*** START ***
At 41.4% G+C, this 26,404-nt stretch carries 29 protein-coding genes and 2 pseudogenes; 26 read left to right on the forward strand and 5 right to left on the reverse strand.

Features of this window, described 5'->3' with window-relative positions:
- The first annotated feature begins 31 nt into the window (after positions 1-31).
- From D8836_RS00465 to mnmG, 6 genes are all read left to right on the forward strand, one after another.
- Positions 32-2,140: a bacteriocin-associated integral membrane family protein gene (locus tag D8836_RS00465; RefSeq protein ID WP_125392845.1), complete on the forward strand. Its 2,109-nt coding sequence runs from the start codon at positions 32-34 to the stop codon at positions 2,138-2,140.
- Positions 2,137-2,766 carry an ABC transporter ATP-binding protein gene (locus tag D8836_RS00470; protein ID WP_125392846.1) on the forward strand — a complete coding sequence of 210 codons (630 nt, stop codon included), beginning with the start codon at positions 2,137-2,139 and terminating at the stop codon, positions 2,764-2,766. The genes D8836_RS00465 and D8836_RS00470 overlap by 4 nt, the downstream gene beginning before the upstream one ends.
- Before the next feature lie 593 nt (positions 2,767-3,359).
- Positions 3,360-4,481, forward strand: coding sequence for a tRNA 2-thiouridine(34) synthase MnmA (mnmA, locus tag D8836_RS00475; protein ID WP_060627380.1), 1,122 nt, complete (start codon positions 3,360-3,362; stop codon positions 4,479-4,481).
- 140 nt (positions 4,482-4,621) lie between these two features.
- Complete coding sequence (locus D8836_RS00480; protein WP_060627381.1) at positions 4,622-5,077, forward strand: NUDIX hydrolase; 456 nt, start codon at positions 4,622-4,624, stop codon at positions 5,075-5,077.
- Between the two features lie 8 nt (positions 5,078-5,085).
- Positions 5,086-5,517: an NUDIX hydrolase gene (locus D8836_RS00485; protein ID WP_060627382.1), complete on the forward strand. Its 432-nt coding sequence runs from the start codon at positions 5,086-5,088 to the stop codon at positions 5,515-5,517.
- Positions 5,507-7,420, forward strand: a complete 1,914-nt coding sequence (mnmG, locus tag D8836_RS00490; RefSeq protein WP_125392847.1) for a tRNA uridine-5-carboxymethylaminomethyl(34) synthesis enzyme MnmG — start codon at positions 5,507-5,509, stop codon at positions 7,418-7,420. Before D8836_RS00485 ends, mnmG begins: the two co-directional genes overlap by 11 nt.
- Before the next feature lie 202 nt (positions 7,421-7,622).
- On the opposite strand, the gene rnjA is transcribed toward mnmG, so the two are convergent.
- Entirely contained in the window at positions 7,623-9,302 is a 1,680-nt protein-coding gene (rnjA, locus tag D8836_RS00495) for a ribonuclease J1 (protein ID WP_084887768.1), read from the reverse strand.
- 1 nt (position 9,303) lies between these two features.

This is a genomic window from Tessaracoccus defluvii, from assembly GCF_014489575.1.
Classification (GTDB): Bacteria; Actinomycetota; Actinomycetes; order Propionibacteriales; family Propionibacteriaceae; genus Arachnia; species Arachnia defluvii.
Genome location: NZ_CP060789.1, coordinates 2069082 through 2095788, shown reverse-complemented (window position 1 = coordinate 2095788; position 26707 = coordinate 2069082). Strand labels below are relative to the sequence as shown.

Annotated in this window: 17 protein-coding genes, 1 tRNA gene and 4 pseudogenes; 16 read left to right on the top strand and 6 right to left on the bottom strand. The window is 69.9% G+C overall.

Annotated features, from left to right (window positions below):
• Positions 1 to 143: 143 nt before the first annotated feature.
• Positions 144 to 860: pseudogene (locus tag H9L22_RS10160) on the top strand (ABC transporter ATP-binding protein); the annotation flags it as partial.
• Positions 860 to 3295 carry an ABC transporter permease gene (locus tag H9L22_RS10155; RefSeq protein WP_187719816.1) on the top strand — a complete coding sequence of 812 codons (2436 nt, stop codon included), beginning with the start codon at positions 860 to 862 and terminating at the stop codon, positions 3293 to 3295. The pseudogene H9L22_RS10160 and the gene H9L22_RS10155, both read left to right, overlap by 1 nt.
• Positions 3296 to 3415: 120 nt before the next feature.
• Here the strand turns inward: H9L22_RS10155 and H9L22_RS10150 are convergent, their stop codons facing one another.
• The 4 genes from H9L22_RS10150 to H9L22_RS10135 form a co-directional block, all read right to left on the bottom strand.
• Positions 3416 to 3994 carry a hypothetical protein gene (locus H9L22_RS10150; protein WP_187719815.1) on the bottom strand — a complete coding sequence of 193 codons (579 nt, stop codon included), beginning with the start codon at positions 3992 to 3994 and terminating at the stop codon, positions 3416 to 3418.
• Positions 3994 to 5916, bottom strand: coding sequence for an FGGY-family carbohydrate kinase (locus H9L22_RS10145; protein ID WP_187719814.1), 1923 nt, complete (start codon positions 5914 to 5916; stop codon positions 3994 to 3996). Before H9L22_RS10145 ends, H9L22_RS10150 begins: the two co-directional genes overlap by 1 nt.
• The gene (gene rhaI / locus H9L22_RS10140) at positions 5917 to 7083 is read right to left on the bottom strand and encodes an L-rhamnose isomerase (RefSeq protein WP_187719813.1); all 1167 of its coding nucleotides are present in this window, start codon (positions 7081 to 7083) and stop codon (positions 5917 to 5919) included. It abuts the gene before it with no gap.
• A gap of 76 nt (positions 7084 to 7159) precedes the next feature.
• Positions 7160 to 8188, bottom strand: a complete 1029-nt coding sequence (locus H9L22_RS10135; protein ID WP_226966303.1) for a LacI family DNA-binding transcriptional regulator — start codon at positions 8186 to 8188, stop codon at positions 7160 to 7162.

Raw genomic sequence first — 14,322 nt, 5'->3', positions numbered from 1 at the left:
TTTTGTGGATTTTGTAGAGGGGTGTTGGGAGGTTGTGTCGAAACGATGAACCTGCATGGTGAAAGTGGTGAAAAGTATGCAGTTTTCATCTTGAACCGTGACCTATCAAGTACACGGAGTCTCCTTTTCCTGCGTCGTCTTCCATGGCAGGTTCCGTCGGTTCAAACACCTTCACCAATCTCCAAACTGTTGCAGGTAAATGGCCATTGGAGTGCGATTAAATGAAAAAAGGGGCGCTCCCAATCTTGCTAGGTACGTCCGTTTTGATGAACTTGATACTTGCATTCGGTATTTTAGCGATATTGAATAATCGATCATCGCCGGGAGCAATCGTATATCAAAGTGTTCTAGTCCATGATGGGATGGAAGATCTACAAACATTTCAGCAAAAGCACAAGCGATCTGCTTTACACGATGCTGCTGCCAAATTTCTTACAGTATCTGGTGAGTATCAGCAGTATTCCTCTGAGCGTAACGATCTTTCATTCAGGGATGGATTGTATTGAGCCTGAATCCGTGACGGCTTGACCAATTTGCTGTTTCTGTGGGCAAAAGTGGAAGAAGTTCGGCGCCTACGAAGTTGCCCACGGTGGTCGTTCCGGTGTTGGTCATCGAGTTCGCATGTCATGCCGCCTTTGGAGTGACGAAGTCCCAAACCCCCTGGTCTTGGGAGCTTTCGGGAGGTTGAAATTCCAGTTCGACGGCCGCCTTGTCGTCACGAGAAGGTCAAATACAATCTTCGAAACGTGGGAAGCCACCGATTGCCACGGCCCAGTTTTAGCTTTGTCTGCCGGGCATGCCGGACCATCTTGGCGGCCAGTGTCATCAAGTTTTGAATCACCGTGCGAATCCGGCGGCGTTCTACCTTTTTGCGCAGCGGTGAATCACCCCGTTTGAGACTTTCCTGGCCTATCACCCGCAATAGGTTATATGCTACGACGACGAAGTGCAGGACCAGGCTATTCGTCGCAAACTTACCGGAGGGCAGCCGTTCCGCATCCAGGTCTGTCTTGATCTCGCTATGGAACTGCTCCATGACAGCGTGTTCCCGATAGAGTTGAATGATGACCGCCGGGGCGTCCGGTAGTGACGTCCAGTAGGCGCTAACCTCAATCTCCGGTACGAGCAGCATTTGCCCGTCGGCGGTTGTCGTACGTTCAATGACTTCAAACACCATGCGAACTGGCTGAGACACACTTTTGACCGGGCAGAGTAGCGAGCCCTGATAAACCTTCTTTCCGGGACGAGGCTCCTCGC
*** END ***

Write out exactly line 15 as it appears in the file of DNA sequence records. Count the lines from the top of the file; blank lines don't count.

- On the opposite strand, the gene rnjA is transcribed toward mnmG, so the two are convergent.